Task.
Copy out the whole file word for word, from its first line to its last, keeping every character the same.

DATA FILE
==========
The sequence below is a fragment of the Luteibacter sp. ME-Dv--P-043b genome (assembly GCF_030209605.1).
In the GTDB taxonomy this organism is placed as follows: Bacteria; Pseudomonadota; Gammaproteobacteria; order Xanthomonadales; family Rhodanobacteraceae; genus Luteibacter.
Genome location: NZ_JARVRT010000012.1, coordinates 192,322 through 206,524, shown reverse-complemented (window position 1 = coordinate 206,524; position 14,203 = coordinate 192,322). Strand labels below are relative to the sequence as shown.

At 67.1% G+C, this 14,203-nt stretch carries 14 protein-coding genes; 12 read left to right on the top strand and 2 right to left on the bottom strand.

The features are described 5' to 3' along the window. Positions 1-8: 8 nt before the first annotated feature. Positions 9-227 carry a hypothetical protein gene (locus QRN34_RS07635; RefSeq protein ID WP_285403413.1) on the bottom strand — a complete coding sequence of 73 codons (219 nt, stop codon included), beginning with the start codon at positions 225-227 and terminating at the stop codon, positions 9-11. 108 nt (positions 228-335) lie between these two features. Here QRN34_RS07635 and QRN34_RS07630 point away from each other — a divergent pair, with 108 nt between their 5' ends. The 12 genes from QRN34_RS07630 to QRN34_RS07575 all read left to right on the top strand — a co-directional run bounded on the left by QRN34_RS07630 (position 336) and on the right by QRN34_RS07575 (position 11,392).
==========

The sequence below is a fragment of the Luteibacter sp. ME-Dv--P-043b genome (assembly GCF_030209605.1).
In the GTDB taxonomy this organism is placed as follows: Bacteria; Pseudomonadota; Gammaproteobacteria; order Xanthomonadales; family Rhodanobacteraceae; genus Luteibacter.
Genome location: NZ_JARVRT010000012.1, coordinates 192,322 through 206,524, shown reverse-complemented (window position 1 = coordinate 206,524; position 14,203 = coordinate 192,322). Strand labels below are relative to the sequence as shown.

At 67.1% G+C, this 14,203-nt stretch carries 14 protein-coding genes; 12 read left to right on the top strand and 2 right to left on the bottom strand.

The features are described 5' to 3' along the window. Positions 1-8: 8 nt before the first annotated feature. Positions 9-227 carry a hypothetical protein gene (locus QRN34_RS07635; RefSeq protein ID WP_285403413.1) on the bottom strand — a complete coding sequence of 73 codons (219 nt, stop codon included), beginning with the start codon at positions 225-227 and terminating at the stop codon, positions 9-11. 108 nt (positions 228-335) lie between these two features. Here QRN34_RS07635 and QRN34_RS07630 point away from each other — a divergent pair, with 108 nt between their 5' ends. The 12 genes from QRN34_RS07630 to QRN34_RS07575 all read left to right on the top strand — a co-directional run bounded on the left by QRN34_RS07630 (position 336) and on the right by QRN34_RS07575 (position 11,392).